Though I know I have the fashion sense of a toddler after six cups of coffee, I also know that much of my lack of fashion sense is because my horses are a majority of my life. In an average day, I get up, go to work, ride my horse and do things around the barn to keep him happy and healthy and fed, and then go home, rinse, and repeat. Sometimes I take care of another person’s horse so the day starts with horse chores and there are extra evening chores as well, but basically, it is a rare day I am not at a barn at some point. I wear clothes to work that at least in a pinch I could go catch a horse in if I had to since I can’t say that eventuality has never occurred. I can’t imagine showing up at the barn in a dress and heels- especially since I can’t walk in heels unless paddock boots count.

I do have some fashion sense though- I know how to wear white breeches without embarrassing myself (no vpl, stains etc.) , I know how to do my hair under my Charles Owen helmet for a hunter class, dressage test, or jumper class. I know, though legal, it is a fashion faux pas to wear field boots for dressage and is just as much of a faux pas to wear a stock tie (though not a stock collar) in an average hunter class. It’s all a matter of culture.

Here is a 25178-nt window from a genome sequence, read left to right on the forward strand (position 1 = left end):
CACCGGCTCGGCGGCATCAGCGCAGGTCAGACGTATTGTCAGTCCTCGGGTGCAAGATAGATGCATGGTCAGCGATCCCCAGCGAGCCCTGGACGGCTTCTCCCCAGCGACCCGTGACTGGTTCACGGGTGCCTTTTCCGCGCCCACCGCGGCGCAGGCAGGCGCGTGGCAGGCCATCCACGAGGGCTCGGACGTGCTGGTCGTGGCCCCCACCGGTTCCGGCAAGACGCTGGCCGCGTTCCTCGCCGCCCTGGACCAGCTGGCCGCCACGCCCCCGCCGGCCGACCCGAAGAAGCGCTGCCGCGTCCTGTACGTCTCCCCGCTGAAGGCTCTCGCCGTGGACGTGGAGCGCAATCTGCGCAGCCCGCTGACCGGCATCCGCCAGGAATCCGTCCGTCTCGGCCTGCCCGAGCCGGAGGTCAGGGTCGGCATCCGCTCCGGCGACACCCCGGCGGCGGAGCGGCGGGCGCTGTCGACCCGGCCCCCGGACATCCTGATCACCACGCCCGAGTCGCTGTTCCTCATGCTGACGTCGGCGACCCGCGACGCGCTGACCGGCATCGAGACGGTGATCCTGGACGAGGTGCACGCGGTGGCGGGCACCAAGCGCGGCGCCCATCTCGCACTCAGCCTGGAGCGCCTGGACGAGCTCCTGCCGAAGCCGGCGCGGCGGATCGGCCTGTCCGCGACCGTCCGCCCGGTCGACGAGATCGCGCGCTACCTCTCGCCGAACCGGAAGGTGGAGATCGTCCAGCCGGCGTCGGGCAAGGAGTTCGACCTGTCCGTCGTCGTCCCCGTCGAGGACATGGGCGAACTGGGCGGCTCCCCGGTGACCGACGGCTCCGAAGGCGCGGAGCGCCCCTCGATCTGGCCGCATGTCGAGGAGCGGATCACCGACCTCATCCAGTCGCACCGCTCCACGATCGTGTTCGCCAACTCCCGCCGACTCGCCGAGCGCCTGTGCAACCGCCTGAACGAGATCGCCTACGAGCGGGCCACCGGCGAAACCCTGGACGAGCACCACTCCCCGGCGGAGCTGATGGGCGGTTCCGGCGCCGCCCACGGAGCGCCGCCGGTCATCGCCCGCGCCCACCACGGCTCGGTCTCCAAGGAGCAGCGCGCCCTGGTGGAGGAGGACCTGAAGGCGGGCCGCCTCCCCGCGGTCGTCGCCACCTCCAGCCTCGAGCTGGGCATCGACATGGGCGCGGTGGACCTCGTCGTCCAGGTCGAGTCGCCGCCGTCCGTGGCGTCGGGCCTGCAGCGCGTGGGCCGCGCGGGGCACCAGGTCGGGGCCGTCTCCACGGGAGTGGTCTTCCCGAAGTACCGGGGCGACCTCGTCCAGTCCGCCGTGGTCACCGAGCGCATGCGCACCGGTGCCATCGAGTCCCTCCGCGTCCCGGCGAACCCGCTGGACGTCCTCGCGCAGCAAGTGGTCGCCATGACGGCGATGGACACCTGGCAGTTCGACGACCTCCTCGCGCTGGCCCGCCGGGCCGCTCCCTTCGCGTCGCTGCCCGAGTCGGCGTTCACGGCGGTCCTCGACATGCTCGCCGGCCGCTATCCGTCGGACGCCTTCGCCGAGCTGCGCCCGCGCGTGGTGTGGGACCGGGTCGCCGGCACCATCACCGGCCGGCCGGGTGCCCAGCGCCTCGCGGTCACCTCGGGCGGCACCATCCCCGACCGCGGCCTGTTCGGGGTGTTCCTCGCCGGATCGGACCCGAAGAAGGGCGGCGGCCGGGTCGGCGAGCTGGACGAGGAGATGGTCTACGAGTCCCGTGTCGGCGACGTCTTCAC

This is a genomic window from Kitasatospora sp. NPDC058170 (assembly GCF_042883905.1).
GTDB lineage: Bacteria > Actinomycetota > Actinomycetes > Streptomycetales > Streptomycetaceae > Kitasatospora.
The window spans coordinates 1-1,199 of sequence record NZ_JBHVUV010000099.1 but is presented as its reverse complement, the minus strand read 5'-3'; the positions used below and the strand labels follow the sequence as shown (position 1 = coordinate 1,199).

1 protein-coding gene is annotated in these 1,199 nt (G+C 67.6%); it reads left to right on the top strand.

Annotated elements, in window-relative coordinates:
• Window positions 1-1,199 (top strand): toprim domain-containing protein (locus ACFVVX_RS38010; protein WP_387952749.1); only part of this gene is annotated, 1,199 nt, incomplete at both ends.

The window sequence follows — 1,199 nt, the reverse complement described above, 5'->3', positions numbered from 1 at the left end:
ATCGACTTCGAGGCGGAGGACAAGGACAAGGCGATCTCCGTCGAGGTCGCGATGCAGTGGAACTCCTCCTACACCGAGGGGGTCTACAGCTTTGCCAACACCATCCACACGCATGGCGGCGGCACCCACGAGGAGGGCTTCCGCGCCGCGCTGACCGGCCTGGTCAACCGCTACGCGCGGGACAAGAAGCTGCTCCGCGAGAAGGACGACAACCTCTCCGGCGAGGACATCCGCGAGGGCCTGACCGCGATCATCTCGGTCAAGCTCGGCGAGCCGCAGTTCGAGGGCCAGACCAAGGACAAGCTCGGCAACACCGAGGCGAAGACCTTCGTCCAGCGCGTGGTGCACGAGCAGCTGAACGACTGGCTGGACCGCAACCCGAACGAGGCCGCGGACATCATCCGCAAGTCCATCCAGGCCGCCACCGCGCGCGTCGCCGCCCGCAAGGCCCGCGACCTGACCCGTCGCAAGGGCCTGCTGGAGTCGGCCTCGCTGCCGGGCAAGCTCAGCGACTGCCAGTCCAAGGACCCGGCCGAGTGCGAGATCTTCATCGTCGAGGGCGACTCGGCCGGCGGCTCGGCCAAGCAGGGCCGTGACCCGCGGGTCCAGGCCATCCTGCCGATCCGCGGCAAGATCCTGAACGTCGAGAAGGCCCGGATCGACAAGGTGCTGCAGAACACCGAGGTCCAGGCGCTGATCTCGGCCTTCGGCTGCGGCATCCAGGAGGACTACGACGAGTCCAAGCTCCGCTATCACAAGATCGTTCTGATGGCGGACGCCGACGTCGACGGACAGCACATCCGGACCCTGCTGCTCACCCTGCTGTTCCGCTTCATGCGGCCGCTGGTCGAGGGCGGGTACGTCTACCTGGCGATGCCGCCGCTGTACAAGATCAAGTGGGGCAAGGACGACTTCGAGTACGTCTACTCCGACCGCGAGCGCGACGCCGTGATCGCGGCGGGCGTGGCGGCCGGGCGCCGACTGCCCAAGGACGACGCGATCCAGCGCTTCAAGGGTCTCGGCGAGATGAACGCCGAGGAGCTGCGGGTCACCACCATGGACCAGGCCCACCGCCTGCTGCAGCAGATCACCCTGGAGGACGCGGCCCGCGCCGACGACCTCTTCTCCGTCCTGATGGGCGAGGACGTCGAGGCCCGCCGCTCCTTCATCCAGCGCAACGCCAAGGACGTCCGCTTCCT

Hopefully I can remain a hopeless fashion failure in the non-horse world without repercussions. It takes work to keep up on the latest horse fashions after all and there are only so many hours in a day. I’m open to suggestions though- if anyone thinks they can fix my human fashion stupidity they are welcome to try- just know that my budget goes to clothes for my horse first. That is probably most of my problem right there. Oh well. Thankfully I am not horribly bothered and my husband seems to find t-shirts, breeches, and brightly colored knee high argyle socks with paddock boots entertaining rather than embarrassing. But all of this is to say, it is high time I admit: I am completely incapable of being fashionable outside of the horse world. I admit I have a problem, but I am not sure I have the strength and desire to change. So anyway- RAWR!!!!!